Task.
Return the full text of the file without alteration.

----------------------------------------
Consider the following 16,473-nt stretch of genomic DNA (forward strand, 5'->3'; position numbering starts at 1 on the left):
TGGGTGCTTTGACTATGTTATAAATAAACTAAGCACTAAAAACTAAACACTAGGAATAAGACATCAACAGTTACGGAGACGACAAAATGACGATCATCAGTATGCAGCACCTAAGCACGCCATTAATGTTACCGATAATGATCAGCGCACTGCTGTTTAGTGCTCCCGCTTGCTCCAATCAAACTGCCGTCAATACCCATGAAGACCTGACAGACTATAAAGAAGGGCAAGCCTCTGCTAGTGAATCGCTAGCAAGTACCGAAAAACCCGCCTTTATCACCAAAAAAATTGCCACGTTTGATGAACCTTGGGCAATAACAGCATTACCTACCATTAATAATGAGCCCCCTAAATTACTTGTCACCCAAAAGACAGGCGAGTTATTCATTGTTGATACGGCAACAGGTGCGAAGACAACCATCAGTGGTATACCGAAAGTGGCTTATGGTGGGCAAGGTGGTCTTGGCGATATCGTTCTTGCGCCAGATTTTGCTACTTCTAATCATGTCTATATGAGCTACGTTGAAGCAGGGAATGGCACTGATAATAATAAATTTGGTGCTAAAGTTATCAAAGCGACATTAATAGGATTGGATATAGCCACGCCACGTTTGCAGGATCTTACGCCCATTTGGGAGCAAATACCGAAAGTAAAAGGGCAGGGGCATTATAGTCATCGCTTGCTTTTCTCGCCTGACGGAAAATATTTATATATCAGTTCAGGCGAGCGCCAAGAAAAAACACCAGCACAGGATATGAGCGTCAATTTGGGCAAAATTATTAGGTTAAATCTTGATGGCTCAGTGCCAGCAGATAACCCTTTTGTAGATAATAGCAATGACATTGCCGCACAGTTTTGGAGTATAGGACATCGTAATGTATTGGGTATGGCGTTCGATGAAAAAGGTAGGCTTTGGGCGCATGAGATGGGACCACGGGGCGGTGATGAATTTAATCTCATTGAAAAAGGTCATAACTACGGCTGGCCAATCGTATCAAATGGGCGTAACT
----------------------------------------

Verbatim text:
Consider the following 16,473-nt stretch of genomic DNA (forward strand, 5'->3'; position numbering starts at 1 on the left):
TGGGTGCTTTGACTATGTTATAAATAAACTAAGCACTAAAAACTAAACACTAGGAATAAGACATCAACAGTTACGGAGACGACAAAATGACGATCATCAGTATGCAGCACCTAAGCACGCCATTAATGTTACCGATAATGATCAGCGCACTGCTGTTTAGTGCTCCCGCTTGCTCCAATCAAACTGCCGTCAATACCCATGAAGACCTGACAGACTATAAAGAAGGGCAAGCCTCTGCTAGTGAATCGCTAGCAAGTACCGAAAAACCCGCCTTTATCACCAAAAAAATTGCCACGTTTGATGAACCTTGGGCAATAACAGCATTACCTACCATTAATAATGAGCCCCCTAAATTACTTGTCACCCAAAAGACAGGCGAGTTATTCATTGTTGATACGGCAACAGGTGCGAAGACAACCATCAGTGGTATACCGAAAGTGGCTTATGGTGGGCAAGGTGGTCTTGGCGATATCGTTCTTGCGCCAGATTTTGCTACTTCTAATCATGTCTATATGAGCTACGTTGAAGCAGGGAATGGCACTGATAATAATAAATTTGGTGCTAAAGTTATCAAAGCGACATTAATAGGATTGGATATAGCCACGCCACGTTTGCAGGATCTTACGCCCATTTGGGAGCAAATACCGAAAGTAAAAGGGCAGGGGCATTATAGTCATCGCTTGCTTTTCTCGCCTGACGGAAAATATTTATATATCAGTTCAGGCGAGCGCCAAGAAAAAACACCAGCACAGGATATGAGCGTCAATTTGGGCAAAATTATTAGGTTAAATCTTGATGGCTCAGTGCCAGCAGATAACCCTTTTGTAGATAATAGCAATGACATTGCCGCACAGTTTTGGAGTATAGGACATCGTAATGTATTGGGTATGGCGTTCGATGAAAAAGGTAGGCTTTGGGCGCATGAGATGGGACCACGGGGCGGTGATGAATTTAATCTCATTGAAAAAGGTCATAACTACGGCTGGCCAATCGTATCAAATGGGCGTAACT